Prashant Kumar, CCIM – That is an awesome answer.
Why is the third-party operator’s resume not favorable to the lenders?
Prashant Kumar, CCIM – Why is the third-party operation not considered a skill? Because those who are new want the third-party operators to come into the picture. Why that resume is not favorable to lenders?
Richard Lynn – I understand what you’re saying. If you have a big enough management company and a big enough investor, then the banks are comfortable with it because you have some mass there and you have some backup in case there’s an issue. You have an organization behind you. If you can prove that there are many of them, a management company and you have an organization behind you then the lenders will be satisfied with you. But if you don’t have all that behind you, then the lenders want to make sure that the operator has some real skin in the game to keep their focus and attention on it because there are ups and downs with the business, you have to make sure that everyone’s interests are aligned. Someone isn’t just looking to get a management fee.
Prashant Kumar, CCIM – Got it.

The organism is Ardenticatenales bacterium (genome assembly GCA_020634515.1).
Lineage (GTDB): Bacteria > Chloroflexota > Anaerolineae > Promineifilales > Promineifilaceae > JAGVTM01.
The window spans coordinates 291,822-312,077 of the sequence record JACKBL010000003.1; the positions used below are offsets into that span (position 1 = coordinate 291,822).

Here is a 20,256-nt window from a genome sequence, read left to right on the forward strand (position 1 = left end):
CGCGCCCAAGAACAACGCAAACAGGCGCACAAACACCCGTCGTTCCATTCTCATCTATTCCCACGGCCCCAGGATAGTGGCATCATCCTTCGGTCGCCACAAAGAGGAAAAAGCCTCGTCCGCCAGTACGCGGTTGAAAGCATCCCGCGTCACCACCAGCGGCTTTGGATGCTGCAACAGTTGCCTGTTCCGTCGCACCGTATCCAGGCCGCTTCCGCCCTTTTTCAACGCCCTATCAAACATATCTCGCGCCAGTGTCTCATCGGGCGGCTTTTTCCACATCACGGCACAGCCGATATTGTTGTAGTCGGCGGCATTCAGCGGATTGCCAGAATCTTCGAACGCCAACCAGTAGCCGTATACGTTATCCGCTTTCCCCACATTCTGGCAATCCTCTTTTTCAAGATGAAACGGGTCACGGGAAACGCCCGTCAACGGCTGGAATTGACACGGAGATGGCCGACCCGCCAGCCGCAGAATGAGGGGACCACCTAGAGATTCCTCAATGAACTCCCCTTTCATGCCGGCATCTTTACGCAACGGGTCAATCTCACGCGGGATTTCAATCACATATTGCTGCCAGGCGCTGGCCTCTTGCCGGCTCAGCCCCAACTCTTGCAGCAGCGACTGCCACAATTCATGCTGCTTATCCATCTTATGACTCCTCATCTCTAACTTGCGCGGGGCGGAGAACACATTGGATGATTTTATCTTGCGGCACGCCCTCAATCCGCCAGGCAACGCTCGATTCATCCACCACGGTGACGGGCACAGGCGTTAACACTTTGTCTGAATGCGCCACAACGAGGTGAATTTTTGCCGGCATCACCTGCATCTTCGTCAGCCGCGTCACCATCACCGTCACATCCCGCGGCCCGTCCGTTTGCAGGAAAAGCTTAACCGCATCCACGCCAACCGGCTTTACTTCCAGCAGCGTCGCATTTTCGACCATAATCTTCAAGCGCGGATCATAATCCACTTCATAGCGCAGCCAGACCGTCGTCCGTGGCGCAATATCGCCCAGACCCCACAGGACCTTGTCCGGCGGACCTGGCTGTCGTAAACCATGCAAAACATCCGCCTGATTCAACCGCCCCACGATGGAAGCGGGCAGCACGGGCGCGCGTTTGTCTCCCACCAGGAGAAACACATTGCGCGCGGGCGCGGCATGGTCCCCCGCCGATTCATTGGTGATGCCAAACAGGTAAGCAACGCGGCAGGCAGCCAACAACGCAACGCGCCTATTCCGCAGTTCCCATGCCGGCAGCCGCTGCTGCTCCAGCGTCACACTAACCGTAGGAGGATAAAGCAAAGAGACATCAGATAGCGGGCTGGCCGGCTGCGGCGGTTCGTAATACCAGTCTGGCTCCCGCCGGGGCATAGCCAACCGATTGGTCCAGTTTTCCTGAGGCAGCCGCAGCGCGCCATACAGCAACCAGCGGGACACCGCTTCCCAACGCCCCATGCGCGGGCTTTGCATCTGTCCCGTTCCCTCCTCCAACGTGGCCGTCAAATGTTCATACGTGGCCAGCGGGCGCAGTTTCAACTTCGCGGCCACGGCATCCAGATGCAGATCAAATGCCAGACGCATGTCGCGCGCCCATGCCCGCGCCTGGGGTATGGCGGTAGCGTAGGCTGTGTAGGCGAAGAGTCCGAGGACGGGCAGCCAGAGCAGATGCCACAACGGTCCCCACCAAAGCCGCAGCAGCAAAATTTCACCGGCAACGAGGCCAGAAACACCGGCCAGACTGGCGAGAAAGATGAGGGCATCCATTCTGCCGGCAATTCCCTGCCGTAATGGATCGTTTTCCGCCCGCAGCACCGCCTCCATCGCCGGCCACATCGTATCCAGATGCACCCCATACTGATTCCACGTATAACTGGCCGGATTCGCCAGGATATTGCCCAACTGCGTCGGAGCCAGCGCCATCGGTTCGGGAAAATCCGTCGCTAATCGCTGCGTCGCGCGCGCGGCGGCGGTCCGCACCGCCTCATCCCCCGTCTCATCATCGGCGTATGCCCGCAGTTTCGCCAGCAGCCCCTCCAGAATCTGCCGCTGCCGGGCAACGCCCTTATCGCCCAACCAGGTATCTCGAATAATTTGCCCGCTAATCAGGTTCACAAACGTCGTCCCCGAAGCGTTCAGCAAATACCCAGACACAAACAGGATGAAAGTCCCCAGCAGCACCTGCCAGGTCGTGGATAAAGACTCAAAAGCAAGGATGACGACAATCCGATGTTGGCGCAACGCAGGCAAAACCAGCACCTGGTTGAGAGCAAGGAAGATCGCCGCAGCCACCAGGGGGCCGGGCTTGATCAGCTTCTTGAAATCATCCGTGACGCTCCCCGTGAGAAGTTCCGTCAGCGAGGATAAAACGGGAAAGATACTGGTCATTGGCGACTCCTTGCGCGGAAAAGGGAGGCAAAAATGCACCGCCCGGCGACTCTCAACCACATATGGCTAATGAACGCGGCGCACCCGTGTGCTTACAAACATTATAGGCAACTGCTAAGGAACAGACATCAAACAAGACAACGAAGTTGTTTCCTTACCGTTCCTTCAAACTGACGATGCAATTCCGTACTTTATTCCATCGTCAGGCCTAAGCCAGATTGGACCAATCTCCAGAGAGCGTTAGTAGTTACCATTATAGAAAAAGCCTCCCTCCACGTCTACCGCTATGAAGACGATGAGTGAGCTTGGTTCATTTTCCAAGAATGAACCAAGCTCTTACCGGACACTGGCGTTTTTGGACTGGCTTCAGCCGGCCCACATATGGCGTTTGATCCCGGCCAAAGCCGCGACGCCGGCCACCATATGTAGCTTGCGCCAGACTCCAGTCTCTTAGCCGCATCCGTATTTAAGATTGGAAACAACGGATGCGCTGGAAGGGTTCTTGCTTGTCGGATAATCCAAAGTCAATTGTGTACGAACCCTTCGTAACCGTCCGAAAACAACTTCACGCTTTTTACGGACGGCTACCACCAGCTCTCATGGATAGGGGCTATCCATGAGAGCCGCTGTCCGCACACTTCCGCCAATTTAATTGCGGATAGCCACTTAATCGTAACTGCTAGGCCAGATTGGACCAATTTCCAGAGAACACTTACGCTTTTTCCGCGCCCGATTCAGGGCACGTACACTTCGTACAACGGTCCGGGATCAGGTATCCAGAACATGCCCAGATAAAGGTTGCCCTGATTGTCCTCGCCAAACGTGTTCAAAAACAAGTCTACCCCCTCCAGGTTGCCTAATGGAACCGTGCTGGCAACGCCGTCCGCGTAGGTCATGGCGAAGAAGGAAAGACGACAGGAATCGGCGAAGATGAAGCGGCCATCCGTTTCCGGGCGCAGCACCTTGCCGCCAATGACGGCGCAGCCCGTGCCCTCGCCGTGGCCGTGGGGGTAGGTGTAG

How an entrepreneur can help a Real Estate operator?
Prashant Kumar, CCIM – Please give me an example. How can an entrepreneur like myself help an operator?
Richard Lynn – Someone who’s been in the industry that you are close to and can trust, that doesn’t have the capital to buy or to get into home places, you might invest a little bit of money but get an ownership stake in the whole development because they need to bring some money to the table. This is a way to leverage yourself from the operation side and not take all the risks of the Real Estate side because when you’re owning the Real Estate, you have to put up a lot more capital, significantly more. And whether or not you have to sign for the bank with the things like what is your responsibilities with the loan that you have, and if you have other risks on that side. It is possible, haven’t seen it a lot, but it is possible if you find somebody that you are comfortable with (an operator) and you could help them to work themselves into some of these facilities from that standpoint. Does that make sense?
Prashant Kumar, CCIM – That does. It makes a lot of sense. I’m just trying to understand different permutations and combinations.
What should be the size of the project or level of investment in which lendors are comfortable?
Prashant Kumar, CCIM – What is the level of investment or what should be the size of the project lenders are comfortable with?
Richard Lynn – There is a hotel that we converted. That was at the lower end of the spectrum. That was an older property renovated. That was a $4 million purchase price for 100 units. So that’s $40,000 a unit. That would be at the low end of the spectrum. Another one at that same level of $4 million approximately. Someone developed a new project for 50 units in a very small town in the USA that’s about $80,000 of units. But that’s at the small end.